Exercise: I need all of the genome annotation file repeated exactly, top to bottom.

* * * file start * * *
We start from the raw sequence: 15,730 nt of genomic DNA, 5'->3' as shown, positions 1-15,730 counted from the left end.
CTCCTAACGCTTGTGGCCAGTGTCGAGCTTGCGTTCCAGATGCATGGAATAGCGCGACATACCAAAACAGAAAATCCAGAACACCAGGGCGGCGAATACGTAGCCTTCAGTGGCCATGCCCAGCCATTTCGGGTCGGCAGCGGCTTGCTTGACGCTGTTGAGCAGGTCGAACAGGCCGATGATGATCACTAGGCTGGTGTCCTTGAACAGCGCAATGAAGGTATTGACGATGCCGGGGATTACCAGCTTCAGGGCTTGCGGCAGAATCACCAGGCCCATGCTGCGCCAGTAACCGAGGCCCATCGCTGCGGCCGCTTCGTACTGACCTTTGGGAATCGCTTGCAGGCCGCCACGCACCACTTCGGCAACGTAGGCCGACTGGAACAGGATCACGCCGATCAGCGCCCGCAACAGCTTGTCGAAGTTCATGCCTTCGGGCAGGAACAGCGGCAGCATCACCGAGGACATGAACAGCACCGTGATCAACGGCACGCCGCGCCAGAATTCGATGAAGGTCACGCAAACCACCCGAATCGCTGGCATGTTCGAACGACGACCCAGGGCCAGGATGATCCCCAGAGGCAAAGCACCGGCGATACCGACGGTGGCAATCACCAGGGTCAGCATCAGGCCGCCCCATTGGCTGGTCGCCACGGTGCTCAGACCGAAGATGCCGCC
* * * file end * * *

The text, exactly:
We start from the raw sequence: 15,730 nt of genomic DNA, 5'->3' as shown, positions 1-15,730 counted from the left end.
CTCCTAACGCTTGTGGCCAGTGTCGAGCTTGCGTTCCAGATGCATGGAATAGCGCGACATACCAAAACAGAAAATCCAGAACACCAGGGCGGCGAATACGTAGCCTTCAGTGGCCATGCCCAGCCATTTCGGGTCGGCAGCGGCTTGCTTGACGCTGTTGAGCAGGTCGAACAGGCCGATGATGATCACTAGGCTGGTGTCCTTGAACAGCGCAATGAAGGTATTGACGATGCCGGGGATTACCAGCTTCAGGGCTTGCGGCAGAATCACCAGGCCCATGCTGCGCCAGTAACCGAGGCCCATCGCTGCGGCCGCTTCGTACTGACCTTTGGGAATCGCTTGCAGGCCGCCACGCACCACTTCGGCAACGTAGGCCGACTGGAACAGGATCACGCCGATCAGCGCCCGCAACAGCTTGTCGAAGTTCATGCCTTCGGGCAGGAACAGCGGCAGCATCACCGAGGACATGAACAGCACCGTGATCAACGGCACGCCGCGCCAGAATTCGATGAAGGTCACGCAAACCACCCGAATCGCTGGCATGTTCGAACGACGACCCAGGGCCAGGATGATCCCCAGAGGCAAAGCACCGGCGATACCGACGGTGGCAATCACCAGGGTCAGCATCAGGCCGCCCCATTGGCTGGTCGCCACGGTGCTCAGACCGAAGATGCCGCC